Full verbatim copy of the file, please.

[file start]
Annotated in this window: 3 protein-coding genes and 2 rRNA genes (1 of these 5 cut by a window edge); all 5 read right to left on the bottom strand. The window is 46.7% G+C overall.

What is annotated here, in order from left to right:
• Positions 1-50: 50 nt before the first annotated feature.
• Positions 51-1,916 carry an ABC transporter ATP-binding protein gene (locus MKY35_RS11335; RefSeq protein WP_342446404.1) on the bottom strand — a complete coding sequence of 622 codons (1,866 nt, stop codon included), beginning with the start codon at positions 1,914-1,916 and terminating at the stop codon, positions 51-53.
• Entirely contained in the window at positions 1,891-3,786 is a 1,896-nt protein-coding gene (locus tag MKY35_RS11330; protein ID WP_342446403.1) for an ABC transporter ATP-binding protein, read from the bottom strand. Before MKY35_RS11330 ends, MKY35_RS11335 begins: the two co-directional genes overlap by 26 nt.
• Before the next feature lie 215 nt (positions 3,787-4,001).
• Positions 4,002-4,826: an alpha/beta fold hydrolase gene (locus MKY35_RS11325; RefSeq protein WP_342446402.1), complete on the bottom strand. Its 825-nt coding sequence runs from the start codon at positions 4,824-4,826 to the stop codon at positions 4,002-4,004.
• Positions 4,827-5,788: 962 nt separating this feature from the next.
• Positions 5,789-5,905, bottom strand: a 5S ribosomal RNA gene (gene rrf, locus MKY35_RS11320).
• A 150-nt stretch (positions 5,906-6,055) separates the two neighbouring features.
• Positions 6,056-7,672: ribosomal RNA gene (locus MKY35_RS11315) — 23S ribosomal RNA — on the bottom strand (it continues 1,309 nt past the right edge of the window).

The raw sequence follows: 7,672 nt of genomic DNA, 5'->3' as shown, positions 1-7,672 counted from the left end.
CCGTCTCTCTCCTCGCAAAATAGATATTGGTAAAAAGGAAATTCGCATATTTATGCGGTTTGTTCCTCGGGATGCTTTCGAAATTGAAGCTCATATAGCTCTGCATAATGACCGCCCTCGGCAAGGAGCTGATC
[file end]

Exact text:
Annotated in this window: 3 protein-coding genes and 2 rRNA genes (1 of these 5 cut by a window edge); all 5 read right to left on the bottom strand. The window is 46.7% G+C overall.

What is annotated here, in order from left to right:
• Positions 1-50: 50 nt before the first annotated feature.
• Positions 51-1,916 carry an ABC transporter ATP-binding protein gene (locus MKY35_RS11335; RefSeq protein WP_342446404.1) on the bottom strand — a complete coding sequence of 622 codons (1,866 nt, stop codon included), beginning with the start codon at positions 1,914-1,916 and terminating at the stop codon, positions 51-53.
• Entirely contained in the window at positions 1,891-3,786 is a 1,896-nt protein-coding gene (locus tag MKY35_RS11330; protein ID WP_342446403.1) for an ABC transporter ATP-binding protein, read from the bottom strand. Before MKY35_RS11330 ends, MKY35_RS11335 begins: the two co-directional genes overlap by 26 nt.
• Before the next feature lie 215 nt (positions 3,787-4,001).
• Positions 4,002-4,826: an alpha/beta fold hydrolase gene (locus MKY35_RS11325; RefSeq protein WP_342446402.1), complete on the bottom strand. Its 825-nt coding sequence runs from the start codon at positions 4,824-4,826 to the stop codon at positions 4,002-4,004.
• Positions 4,827-5,788: 962 nt separating this feature from the next.
• Positions 5,789-5,905, bottom strand: a 5S ribosomal RNA gene (gene rrf, locus MKY35_RS11320).
• A 150-nt stretch (positions 5,906-6,055) separates the two neighbouring features.
• Positions 6,056-7,672: ribosomal RNA gene (locus MKY35_RS11315) — 23S ribosomal RNA — on the bottom strand (it continues 1,309 nt past the right edge of the window).

The raw sequence follows: 7,672 nt of genomic DNA, 5'->3' as shown, positions 1-7,672 counted from the left end.
CCGTCTCTCTCCTCGCAAAATAGATATTGGTAAAAAGGAAATTCGCATATTTATGCGGTTTGTTCCTCGGGATGCTTTCGAAATTGAAGCTCATATAGCTCTGCATAATGACCGCCCTCGGCAAGGAGCTGATC